Don't Let Cam Newton Slide Too Far in Fantasy Draft

Adam SpencerCorrespondent IAugust 16, 2011

CHARLOTTE, NC - AUGUST 13:  Cam Newton #1 of the Carolina Panthers during their preseason game against the New York Giants at Bank of America Stadium on August 13, 2011 in Charlotte, North Carolina.  (Photo by Streeter Lecka/Getty Images)
Streeter Lecka/Getty Images

Carolina Panthers rookie quarterback Cam Newton didn't contribute to the scoring in the Panthers' 20-10 win over the New York Giants in Week 1 of the preseason.

But, there were some encouraging signs in his NFL debut.

Newton went 8-for-19 for 134 yards on Saturday night.

He didn't throw any touchdowns, but he didn't throw any interceptions either.

He also got the most playing time of the Panthers' three QBs.

Second-year QB Jimmy Clausen didn't look great, going 4-for-7 through the air for 69 yards, a touchdown and an interception.

Interceptions are a problem with Clausen, so as long as Newton can avoid them, he should be able to win the Week 1 starter job.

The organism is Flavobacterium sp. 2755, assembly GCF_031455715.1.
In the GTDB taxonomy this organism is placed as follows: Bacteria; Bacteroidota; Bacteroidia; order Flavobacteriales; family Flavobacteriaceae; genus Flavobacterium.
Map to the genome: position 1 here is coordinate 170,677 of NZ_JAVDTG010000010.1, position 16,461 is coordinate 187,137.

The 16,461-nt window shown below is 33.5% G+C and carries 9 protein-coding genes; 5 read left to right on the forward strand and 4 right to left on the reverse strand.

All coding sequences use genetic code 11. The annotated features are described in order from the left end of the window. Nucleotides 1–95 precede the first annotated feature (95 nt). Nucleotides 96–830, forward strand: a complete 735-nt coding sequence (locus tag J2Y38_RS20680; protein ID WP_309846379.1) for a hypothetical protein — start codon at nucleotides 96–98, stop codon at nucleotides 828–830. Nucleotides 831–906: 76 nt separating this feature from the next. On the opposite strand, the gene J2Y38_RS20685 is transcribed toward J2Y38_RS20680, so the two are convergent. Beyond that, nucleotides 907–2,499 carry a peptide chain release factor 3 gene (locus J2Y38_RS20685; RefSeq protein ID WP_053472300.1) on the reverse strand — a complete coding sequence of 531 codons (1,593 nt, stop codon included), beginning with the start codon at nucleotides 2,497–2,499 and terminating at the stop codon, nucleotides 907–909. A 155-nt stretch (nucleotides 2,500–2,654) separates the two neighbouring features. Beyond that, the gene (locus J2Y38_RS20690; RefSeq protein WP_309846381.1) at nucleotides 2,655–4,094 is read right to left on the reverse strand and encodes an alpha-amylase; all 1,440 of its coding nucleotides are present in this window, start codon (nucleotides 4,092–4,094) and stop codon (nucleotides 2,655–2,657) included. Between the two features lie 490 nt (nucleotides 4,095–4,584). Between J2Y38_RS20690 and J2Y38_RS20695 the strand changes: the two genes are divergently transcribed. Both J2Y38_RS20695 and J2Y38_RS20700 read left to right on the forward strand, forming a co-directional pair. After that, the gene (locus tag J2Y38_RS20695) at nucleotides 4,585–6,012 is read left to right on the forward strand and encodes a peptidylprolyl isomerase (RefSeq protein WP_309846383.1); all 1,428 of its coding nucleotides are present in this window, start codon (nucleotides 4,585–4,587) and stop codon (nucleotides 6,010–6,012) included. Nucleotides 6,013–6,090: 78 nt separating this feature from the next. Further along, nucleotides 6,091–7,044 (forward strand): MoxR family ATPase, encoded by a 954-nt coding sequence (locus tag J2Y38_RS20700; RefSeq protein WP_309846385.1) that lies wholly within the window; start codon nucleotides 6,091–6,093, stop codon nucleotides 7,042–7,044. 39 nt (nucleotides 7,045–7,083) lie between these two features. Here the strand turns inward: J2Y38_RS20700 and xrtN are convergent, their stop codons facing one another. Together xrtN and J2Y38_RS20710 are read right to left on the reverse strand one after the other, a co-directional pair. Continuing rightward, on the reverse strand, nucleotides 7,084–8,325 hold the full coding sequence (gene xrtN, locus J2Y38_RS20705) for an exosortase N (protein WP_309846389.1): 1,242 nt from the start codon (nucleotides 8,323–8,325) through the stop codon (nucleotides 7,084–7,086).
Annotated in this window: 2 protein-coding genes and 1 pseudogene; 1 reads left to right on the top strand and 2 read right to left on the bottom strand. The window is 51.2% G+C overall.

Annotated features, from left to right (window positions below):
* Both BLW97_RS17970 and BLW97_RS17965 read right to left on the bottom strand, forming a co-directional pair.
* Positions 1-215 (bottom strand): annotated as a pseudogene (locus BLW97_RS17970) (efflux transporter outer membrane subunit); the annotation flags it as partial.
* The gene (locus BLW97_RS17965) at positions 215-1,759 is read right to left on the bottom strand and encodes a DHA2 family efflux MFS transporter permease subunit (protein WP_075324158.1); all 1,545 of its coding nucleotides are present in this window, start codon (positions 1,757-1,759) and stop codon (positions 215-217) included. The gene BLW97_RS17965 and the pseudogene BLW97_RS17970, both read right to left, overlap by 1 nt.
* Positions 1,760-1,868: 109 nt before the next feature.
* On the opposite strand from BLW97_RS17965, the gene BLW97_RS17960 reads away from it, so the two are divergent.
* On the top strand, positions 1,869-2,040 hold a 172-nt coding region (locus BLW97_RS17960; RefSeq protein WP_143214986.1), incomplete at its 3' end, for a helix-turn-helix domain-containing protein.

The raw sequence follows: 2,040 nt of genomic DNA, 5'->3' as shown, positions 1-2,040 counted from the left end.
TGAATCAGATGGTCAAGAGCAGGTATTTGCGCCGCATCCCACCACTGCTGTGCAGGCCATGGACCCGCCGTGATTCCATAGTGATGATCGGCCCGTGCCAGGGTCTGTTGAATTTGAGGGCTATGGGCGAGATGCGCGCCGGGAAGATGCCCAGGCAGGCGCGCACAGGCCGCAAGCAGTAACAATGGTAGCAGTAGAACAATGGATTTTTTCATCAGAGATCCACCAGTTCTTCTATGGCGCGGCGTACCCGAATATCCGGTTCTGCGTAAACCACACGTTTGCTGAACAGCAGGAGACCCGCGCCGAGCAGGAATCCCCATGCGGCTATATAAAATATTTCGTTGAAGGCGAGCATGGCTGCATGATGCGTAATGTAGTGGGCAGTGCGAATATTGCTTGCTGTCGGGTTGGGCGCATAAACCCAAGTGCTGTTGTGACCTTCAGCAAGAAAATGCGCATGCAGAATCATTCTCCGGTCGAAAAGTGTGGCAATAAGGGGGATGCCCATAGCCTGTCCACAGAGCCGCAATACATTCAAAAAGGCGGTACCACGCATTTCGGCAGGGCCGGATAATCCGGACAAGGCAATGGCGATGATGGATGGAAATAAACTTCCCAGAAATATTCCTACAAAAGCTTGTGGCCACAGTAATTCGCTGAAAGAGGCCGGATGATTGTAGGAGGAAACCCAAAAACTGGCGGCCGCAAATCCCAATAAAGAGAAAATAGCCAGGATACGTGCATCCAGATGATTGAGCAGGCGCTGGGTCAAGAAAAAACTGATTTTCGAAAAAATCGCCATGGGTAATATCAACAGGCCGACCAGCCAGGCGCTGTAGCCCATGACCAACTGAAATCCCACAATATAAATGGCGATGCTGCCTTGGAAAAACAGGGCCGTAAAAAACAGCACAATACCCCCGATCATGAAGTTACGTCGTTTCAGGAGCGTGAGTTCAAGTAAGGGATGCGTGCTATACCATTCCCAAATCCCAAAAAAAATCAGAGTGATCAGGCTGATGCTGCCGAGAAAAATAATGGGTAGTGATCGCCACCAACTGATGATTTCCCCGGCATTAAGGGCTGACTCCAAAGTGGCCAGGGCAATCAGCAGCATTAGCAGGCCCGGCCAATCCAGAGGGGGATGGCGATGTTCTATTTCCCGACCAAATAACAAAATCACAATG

Derek Anderson is the other Carolina QB, but we've seen what he can (or can't) do on a football field.

If Anderson is the starter, wide receiver Steve Smith might just walk off the field in protest. He saw what happened when Anderson worked with Larry Fitzgerald last season.

So, if Newton manages to keep improving this preseason, there's no reason he shouldn't be under center when the Panthers start their 2011 campaign.

After all, last year's No. 1 overall draft pick, Sam Bradford, played every game for the St. Louis Rams and led them to within a win of the playoffs.

Bradford threw for more than 3,500 yards and 18 touchdowns to go with 15 interceptions.

It was a great rookie season for the young QB.

If Newton continues to improve this season, he could reach that level.

He could also possibly exceed it, since he has the foot speed that Bradford can only dream about.

It'd be nice to see Newton try a couple runs this preseason (he didn't rush at all on Saturday) to show what he can do in that regard.

He ran for nearly 1,500 yards at Auburn in 2010 and added 20 rushing touchdowns. Those kind of numbers are hard to put up anywhere, let alone in the SEC. The SEC is the toughest conference in college football, and Newton made it look like a joke.

Just imagine what he can do in the NFL once he figures out how to adjust his game to the new level.

If you need a backup QB in your fantasy football league, you should take a long, hard look at Newton, who has the potential to match Bradford's rookie season and add some rushing stats as well.

He has a good chance of winning the Carolina starting job, and if he does, he'll throw and run for plenty of touchdowns, making him a viable fantasy option.